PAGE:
There are some theories, of course. One is that, armed with a newly acquired mental firepower, young adults at this age are able to store memories with more high-end biological equipment, i.e., a killer working brain that can’t wait to record that outrageous kegger or unexpected hookup. As that brain gets older and more doddering, it slows down and remembers less — or perhaps it has less exciting stuff to remember, like crossword puzzles and satisfying knitting. So is your brain kind of a fascist, or did you just get really boring later in life?

Or, could it be that because the twenties are front-loaded with novelty, the brain is more excited to jot that down? One 1988 study cited said 93 percent of our most vivid memories are first-timers, you know, your first kiss, first mumblecore movie (ha!), first exposure to the beat poets. Could the typical occurrence of all those twentysomething “firsts” like real jobs, leaving home, first children, first marriages be the culprit? Said memory-book author Joshua Foer:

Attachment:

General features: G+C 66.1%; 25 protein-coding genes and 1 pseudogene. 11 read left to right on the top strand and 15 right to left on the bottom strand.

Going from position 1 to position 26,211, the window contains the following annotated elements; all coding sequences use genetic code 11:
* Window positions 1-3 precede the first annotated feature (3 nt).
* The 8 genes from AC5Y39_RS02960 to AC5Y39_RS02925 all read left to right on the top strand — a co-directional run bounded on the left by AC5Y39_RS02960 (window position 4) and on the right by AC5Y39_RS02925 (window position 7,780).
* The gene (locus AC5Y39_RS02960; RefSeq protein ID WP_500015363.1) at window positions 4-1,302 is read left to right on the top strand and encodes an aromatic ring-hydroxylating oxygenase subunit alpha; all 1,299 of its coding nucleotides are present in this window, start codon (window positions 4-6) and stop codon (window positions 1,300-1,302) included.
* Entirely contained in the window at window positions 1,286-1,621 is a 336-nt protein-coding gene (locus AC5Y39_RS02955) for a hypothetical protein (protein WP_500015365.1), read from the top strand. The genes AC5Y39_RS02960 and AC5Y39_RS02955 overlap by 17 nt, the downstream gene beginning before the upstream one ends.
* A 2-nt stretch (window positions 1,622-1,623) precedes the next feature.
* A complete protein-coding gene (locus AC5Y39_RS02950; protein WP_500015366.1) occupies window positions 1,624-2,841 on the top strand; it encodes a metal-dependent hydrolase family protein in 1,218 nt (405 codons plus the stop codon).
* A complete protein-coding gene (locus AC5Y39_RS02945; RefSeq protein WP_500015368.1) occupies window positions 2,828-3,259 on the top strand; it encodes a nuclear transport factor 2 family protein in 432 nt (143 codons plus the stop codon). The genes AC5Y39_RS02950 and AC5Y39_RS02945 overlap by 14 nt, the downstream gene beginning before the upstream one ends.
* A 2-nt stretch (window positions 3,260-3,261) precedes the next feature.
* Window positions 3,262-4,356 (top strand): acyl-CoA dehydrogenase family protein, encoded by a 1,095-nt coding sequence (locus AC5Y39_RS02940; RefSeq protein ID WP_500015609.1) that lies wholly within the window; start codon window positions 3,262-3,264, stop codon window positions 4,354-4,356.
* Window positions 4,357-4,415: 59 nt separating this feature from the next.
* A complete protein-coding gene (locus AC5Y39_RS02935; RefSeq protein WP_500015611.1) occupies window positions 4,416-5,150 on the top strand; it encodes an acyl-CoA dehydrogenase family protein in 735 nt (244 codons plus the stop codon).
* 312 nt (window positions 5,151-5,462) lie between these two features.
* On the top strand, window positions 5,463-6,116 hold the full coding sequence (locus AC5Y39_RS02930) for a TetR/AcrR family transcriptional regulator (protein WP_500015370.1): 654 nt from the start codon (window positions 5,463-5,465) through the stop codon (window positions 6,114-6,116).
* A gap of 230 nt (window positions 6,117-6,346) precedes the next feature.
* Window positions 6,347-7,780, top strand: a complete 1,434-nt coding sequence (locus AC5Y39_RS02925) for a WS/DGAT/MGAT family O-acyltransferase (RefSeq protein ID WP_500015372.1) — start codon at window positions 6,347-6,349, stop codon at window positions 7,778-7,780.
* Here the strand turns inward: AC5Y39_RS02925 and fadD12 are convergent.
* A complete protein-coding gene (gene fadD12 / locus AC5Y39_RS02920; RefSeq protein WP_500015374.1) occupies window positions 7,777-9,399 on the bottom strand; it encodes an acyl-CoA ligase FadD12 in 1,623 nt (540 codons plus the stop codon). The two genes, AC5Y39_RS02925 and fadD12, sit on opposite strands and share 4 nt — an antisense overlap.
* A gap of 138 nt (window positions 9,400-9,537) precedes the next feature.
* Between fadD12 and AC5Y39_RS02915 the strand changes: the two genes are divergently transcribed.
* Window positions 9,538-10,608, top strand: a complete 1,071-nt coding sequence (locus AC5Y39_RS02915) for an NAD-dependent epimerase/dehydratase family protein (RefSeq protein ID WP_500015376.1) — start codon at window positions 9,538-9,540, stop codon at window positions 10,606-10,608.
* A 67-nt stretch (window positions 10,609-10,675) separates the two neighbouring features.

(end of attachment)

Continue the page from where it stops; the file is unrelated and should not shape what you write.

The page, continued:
The effect “does seem related to how adulthood is structured,” he allowed. One’s 20s form “the period that’s the most varied and exciting; that’s when you’re hitchhiking across the country, going on lots of dates, having interesting encounters and learning about things for the first time.”
“You’re going to remember your trip hiking across Peru,” Foer continued, “more than the year you spent sitting in your office doing the same job you’d been doing for the past five years.”

Unless that office job was super exciting! But not so fast, says the piece. Studies like this always have other studies contradicting them. Turns out, it’s just a small portion of memories in the bump that account for novel experiences.